TLS isn't up to the job without better credential protection, says RFC
HTTP needs to SCRAM - the Salted Challenge Response Authentication Mechanism
As part of the long process to make the Internet more secure, user credentials need better protection than the transaction layer security (TLS) standard.
A new experimental-level, RFC-7804, proposes applying a 2010 protocol called SCRAM for the purpose.
While TLS protects plaintext passwords handed to servers over HTTPS, the RFC's author Alexey Melnikov (also a co-author of the previous RFC) wants to see it made more robust with a challenge-response mechanism.
There is one, the HTTP Digest challenge-response mechanism, but Melnikov says it “failed widespread deployment and has had only limited success”. That complexity made it hard to protect “the whole authentication exchange”, Melnikov writes, leaving some exchanges vulnerable to some man-in-the-middle attacks.
Enter SCRAM, the Salted Challenge Response Authentication Mechanism. Originally developed in 2010 as RFC-5802, Melnikov's current document describes how it could be added to HTTP exchanges.
One thing on Melnikov's mind is to avoid the kinds of breaches that have been all-too-common this decade: with salting added to the client-server exchange, he says SCRAM can prevent user impersonation resulting from leaked credentials.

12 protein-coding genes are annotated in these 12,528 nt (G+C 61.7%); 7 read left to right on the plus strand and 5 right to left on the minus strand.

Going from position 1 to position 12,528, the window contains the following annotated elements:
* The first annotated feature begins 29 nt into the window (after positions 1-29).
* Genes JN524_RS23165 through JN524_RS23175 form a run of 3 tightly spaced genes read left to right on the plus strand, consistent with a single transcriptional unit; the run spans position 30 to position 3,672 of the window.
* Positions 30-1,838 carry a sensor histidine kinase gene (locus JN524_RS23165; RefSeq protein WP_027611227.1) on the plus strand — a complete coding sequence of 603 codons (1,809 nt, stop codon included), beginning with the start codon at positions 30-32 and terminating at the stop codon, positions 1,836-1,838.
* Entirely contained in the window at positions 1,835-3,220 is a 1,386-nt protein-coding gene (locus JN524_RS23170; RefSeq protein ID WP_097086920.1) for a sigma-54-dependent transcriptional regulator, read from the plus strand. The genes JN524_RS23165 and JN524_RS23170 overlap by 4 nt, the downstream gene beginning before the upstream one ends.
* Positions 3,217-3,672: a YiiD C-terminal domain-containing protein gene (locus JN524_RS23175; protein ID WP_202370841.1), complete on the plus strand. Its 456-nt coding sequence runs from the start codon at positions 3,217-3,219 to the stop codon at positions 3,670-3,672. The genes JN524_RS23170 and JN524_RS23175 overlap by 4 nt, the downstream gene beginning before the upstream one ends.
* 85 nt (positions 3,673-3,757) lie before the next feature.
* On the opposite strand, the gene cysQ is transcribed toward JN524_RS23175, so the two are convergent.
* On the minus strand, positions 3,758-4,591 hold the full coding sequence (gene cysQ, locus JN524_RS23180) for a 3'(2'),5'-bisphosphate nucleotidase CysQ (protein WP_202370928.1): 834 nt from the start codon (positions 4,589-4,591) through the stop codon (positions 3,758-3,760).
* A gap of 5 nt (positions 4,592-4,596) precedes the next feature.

The client/server process looks like this:
- Client sends user ID to server;
- Server retrieves a salt, a StoredKey, a ServerKey and an iteration count;
- The salt and iteration count are sent to the client;
- Client runs computations (the full list of values is in the RFC), which form the basis of the ClientProof returned to the server.
A similar process lets the server compute the proof it sends to the client.
For user convenience, HTTP SCRAM includes a mechanism for users to re-authenticate with a single round-trip. A nonce counts the number of times the user re-authenticates, and if the same value is presented for the nonce, the server can recognise it as a replay attack. ®
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